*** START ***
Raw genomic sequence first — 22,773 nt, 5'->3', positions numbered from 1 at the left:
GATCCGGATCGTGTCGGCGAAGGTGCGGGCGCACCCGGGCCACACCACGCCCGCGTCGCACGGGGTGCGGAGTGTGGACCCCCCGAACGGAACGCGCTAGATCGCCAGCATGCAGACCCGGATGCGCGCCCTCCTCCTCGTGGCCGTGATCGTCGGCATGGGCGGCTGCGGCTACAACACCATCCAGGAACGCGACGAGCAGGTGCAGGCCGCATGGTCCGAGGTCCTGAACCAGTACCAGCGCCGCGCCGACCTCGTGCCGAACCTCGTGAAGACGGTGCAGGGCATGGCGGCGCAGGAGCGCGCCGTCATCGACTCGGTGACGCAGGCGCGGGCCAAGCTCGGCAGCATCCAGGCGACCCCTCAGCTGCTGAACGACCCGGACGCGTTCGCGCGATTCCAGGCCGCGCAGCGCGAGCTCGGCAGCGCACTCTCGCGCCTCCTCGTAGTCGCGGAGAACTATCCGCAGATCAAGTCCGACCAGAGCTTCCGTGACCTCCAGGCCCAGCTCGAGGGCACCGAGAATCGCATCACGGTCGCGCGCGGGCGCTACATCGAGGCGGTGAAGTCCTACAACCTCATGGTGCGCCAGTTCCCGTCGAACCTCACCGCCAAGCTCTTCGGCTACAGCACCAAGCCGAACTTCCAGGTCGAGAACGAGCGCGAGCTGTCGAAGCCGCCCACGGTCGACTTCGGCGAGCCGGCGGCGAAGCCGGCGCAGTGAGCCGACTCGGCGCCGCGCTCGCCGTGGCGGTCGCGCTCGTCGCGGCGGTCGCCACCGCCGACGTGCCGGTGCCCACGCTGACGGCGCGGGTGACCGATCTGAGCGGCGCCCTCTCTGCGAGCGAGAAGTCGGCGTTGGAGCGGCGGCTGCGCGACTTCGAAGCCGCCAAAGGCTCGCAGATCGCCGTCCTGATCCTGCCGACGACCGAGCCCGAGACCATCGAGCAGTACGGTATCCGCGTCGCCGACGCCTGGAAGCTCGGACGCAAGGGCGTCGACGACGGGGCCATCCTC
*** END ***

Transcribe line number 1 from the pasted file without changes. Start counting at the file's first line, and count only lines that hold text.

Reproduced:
Raw genomic sequence first — 22,773 nt, 5'->3', positions numbered from 1 at the left: